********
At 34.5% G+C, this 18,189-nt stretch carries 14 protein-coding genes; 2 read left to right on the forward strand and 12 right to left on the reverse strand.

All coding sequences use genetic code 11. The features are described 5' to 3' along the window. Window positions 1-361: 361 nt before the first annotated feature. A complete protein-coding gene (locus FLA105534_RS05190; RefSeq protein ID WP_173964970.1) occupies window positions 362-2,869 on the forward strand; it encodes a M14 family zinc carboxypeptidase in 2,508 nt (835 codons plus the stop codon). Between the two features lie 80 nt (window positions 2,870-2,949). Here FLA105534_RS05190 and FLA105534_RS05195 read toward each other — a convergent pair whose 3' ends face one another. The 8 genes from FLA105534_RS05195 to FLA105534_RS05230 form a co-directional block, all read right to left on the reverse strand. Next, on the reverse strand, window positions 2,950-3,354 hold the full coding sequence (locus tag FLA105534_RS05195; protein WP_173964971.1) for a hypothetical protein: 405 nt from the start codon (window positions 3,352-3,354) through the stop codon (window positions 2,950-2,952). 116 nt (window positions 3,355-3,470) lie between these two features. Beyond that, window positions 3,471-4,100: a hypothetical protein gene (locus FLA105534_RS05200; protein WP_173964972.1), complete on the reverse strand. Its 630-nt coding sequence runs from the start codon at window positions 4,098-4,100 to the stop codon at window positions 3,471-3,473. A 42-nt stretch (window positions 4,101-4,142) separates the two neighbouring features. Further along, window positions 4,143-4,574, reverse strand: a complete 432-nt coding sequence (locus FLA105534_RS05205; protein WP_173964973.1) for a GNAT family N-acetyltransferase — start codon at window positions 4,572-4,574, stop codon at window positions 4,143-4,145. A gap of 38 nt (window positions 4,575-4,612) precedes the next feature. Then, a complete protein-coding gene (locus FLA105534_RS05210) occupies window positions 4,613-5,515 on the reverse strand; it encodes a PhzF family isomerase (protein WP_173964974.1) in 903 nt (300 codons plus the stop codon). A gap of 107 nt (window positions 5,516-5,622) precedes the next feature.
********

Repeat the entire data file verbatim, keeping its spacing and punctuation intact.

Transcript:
At 34.5% G+C, this 18,189-nt stretch carries 14 protein-coding genes; 2 read left to right on the forward strand and 12 right to left on the reverse strand.

All coding sequences use genetic code 11. The features are described 5' to 3' along the window. Window positions 1-361: 361 nt before the first annotated feature. A complete protein-coding gene (locus FLA105534_RS05190; RefSeq protein ID WP_173964970.1) occupies window positions 362-2,869 on the forward strand; it encodes a M14 family zinc carboxypeptidase in 2,508 nt (835 codons plus the stop codon). Between the two features lie 80 nt (window positions 2,870-2,949). Here FLA105534_RS05190 and FLA105534_RS05195 read toward each other — a convergent pair whose 3' ends face one another. The 8 genes from FLA105534_RS05195 to FLA105534_RS05230 form a co-directional block, all read right to left on the reverse strand. Next, on the reverse strand, window positions 2,950-3,354 hold the full coding sequence (locus tag FLA105534_RS05195; protein WP_173964971.1) for a hypothetical protein: 405 nt from the start codon (window positions 3,352-3,354) through the stop codon (window positions 2,950-2,952). 116 nt (window positions 3,355-3,470) lie between these two features. Beyond that, window positions 3,471-4,100: a hypothetical protein gene (locus FLA105534_RS05200; protein WP_173964972.1), complete on the reverse strand. Its 630-nt coding sequence runs from the start codon at window positions 4,098-4,100 to the stop codon at window positions 3,471-3,473. A 42-nt stretch (window positions 4,101-4,142) separates the two neighbouring features. Further along, window positions 4,143-4,574, reverse strand: a complete 432-nt coding sequence (locus FLA105534_RS05205; protein WP_173964973.1) for a GNAT family N-acetyltransferase — start codon at window positions 4,572-4,574, stop codon at window positions 4,143-4,145. A gap of 38 nt (window positions 4,575-4,612) precedes the next feature. Then, a complete protein-coding gene (locus FLA105534_RS05210) occupies window positions 4,613-5,515 on the reverse strand; it encodes a PhzF family isomerase (protein WP_173964974.1) in 903 nt (300 codons plus the stop codon). A gap of 107 nt (window positions 5,516-5,622) precedes the next feature.